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Taking control of your super, your future and retirement.

Over 1 million Australians have switched from Retail or Industry Fund to Self Managed Super Fund.

A self managed super fund (SMSF) is a way to manage your superannuation in the form of a trust structure, allowing the trustee(s) to make decisions; when, where, how and why the money is invested.

Read more on the benefits and considerations.

Structuring your SMSF

Structuring your SMSF correctly can save you from legal nightmares later on down the road. If a member passes away or decides to leave 5-10 years from now, it's best to be prepared by having the structure in place to get the benefits you're entitled to without the worry of potential legal issues down the road.

Individual Trustee structure

Each member of the fund is appointed as a trustee of the fund, you must have a minimum of 2 trustees for this structure. The main advantage of an individual trustee structure is that it is cheaper to set up.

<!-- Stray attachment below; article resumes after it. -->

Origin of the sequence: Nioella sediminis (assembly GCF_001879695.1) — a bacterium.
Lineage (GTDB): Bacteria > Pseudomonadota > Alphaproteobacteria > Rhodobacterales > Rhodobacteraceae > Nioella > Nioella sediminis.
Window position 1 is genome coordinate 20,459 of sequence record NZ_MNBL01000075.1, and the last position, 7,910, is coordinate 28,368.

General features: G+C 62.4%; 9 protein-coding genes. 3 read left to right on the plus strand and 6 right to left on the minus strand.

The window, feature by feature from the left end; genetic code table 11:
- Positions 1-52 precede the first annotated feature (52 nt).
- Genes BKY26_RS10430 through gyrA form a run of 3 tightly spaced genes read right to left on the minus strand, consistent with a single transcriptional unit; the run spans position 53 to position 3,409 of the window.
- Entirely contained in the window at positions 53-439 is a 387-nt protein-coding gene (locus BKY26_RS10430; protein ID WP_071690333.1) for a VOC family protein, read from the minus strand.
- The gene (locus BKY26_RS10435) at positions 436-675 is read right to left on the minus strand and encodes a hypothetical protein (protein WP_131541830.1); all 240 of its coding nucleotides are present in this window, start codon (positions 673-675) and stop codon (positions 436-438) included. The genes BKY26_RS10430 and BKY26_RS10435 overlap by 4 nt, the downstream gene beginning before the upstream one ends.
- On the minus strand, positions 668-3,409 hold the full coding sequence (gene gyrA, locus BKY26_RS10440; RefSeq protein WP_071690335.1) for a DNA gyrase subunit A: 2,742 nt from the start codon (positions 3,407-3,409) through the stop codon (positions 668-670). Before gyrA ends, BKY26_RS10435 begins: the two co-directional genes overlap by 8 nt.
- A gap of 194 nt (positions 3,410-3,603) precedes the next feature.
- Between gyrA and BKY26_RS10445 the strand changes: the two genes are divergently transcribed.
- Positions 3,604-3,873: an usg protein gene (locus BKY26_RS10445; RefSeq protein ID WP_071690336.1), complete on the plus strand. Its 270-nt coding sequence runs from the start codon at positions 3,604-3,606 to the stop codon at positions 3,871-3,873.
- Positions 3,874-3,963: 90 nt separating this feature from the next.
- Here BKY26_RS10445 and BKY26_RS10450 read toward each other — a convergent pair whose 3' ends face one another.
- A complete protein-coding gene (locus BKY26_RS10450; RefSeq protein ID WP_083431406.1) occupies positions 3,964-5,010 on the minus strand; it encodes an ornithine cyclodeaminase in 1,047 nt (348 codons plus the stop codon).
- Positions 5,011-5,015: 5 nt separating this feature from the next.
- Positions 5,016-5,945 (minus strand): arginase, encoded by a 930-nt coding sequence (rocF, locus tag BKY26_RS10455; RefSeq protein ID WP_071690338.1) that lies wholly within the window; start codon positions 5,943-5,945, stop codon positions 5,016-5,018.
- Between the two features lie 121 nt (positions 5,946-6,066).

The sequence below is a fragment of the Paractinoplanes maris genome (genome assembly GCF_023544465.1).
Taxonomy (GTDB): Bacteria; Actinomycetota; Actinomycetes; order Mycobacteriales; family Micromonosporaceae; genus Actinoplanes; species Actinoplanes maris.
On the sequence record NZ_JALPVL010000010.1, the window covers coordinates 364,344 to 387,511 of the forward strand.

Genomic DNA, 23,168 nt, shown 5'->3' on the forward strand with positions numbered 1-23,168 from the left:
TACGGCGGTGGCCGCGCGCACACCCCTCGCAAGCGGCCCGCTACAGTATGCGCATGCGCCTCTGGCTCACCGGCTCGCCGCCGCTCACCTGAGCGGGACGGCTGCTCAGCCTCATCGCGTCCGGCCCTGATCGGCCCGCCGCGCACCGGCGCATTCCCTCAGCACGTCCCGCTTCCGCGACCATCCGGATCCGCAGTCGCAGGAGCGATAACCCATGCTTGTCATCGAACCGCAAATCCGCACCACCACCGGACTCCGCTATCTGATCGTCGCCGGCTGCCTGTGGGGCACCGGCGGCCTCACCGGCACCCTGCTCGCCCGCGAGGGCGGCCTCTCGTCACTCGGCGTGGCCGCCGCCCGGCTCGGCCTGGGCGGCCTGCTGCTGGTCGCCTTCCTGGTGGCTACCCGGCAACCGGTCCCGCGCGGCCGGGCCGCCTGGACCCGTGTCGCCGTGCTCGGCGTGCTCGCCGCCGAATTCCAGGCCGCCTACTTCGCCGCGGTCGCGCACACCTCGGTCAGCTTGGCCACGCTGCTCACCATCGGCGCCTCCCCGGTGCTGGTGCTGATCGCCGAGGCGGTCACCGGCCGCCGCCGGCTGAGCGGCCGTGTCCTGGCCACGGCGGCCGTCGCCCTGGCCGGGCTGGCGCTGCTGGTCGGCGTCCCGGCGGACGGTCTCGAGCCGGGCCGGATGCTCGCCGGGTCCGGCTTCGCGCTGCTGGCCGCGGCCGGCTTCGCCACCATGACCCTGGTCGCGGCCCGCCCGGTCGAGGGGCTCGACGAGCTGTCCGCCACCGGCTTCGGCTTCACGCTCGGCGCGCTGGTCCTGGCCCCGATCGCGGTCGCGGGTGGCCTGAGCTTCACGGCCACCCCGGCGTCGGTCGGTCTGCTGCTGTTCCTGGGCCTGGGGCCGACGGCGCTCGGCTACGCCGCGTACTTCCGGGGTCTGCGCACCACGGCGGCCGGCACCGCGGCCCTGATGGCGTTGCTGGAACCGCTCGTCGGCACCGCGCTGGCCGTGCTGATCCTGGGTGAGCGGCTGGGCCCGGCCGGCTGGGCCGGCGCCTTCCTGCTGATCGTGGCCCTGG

Corporate Trustee structure

A company can act as the trustee of the fund with it's director(s) as the member(s). This structure usually costs more to establish but provides a range of benefits over the individual trustee structure.

How does an SMSF work?

A SMSF works by allowing it's members to invest in a number of different types of assets, giving absolute transparency and control over your superannuation.

Generally you will first rollover your existing super funds into a new SMSF bank account which is created at the same time that you establish the fund, from there you will make decisions about what you want to do with the money and get it working for you.

Basic considerations

SMSFs do come with some compliance requirements set out by the ATO, and the basics to consider are as follows:


  • Trust deed – this is an important document setting out the governing rules of your SMSF.


  • Investment strategy – this sets out in writing how you plan to invest your SMSF assets and you’ll need to stick to these guidelines to remain compliant. You can update your strategy if necessary.


  • Binding death nomination – this document states who you would like your super benefits paid to in the event of death.


  • Annual tax return and audit – Each year you’ll need to have an accountant to prepare financial statements, lodge a tax return with the ATO and organise an independent audit.

Basic considerations
Structuring your SMSF
How does an SMSF work?
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